Monday, July 7, 2008

Playing outside in the garden

There is a fairly new initiative here in California that many local governments are adopting, its called the California Children's Outdoor Bill of Rights. Essentially its a positive counter-movement to a growing trend among children and adolescents, more sedentary lifestyles, an increasing percentage of overweight and obese children, and an alarming rise in Type 2 Diabetes among kids.

The California Children's Outdoor Bill of Rights statement is simple, turn off the TV and play outdoors. Beautifully simple and a return to a healthier form of play. The Bill of Rights suggests ten basic ways to exercise a child's outdoor rights:

1. Discover California's Past
2. Splash in the water
3. Play in a safe place
4. Camp under the stars
5. Explore nature
6. Learn to swim
7. Play on a team
8. Follow a trail
9. Catch a fish
10. Celebrate their heritage

These are all good tenets to get kids outside and enjoy the great, outside world, subject only to the limits of their imagination.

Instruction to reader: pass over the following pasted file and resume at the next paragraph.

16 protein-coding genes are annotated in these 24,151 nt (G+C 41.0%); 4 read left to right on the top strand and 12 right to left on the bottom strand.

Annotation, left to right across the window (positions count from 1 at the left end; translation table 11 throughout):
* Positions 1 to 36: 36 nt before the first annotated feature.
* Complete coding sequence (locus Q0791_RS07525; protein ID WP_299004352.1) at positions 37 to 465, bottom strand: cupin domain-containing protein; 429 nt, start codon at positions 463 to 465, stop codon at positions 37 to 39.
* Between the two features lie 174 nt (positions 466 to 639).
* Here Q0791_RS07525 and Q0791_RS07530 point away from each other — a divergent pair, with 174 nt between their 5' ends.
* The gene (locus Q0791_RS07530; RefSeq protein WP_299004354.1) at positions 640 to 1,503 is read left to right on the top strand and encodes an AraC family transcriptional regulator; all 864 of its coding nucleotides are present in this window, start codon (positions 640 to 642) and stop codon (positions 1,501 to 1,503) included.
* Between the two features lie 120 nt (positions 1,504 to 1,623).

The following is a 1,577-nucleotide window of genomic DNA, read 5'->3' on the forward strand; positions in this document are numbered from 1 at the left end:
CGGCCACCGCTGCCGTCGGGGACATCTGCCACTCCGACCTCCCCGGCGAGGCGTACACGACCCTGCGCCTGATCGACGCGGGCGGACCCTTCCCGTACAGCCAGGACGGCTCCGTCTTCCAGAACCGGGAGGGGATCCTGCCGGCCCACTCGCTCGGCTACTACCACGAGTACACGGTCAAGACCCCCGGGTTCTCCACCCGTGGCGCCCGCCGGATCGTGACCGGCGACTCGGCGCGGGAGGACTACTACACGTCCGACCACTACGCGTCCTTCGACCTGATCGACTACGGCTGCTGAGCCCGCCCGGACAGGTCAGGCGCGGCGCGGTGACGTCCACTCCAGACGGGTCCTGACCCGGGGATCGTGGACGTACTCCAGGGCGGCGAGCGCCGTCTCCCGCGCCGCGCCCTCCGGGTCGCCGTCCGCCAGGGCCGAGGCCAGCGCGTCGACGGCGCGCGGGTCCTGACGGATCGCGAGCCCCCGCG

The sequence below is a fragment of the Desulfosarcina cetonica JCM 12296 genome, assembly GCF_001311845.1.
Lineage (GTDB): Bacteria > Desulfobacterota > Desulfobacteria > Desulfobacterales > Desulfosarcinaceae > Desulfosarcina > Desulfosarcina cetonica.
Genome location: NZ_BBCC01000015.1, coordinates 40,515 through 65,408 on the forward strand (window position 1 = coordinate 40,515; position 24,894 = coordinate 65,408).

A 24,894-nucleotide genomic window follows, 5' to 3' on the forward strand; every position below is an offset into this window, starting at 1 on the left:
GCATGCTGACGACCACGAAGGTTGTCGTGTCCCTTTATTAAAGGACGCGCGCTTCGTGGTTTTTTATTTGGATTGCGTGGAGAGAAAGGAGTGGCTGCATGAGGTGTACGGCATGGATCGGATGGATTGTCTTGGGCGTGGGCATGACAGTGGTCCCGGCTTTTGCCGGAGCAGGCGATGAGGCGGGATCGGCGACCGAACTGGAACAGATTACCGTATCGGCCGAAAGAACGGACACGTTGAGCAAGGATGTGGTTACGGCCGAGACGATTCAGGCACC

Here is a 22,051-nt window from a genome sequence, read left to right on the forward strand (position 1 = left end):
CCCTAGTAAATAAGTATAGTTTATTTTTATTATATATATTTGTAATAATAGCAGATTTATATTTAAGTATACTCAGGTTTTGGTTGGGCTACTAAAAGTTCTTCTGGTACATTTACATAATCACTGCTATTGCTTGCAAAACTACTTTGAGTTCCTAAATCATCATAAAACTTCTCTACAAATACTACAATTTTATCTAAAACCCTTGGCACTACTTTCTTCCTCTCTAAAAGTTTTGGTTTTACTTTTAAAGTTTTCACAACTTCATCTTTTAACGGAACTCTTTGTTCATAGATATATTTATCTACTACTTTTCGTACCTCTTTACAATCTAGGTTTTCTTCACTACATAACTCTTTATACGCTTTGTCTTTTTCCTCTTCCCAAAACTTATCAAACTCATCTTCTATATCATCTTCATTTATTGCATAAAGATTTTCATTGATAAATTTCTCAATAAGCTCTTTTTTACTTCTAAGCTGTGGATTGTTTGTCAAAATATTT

I offer one amendment though, like #5 (Explore nature), that all gardners can appreciate - bring your kids (or a young relative) outside with you when you garden. Let them get their hands dirty as they plant their first seed, deadhead the roses or harvest the vegetable garden. Not only does gardening entail physical activity, it teaches patience, an appreciation for nature and all its beauty, and introduces them to a dying skill, becoming a green thumb, a knack for working with plants to help them grow and flourish.

The California Children's Outdoor Bill of Rights is a positive effort to get kids outside. Gardening is just one aspect of this, but an important skill that helps kids keep healthy bodies and minds, as well as a skill that is hard to come by and can only come about from the care and time we take as adults to teach children gardening as a skill.



Photos credit: Flickr - Robin Horrigan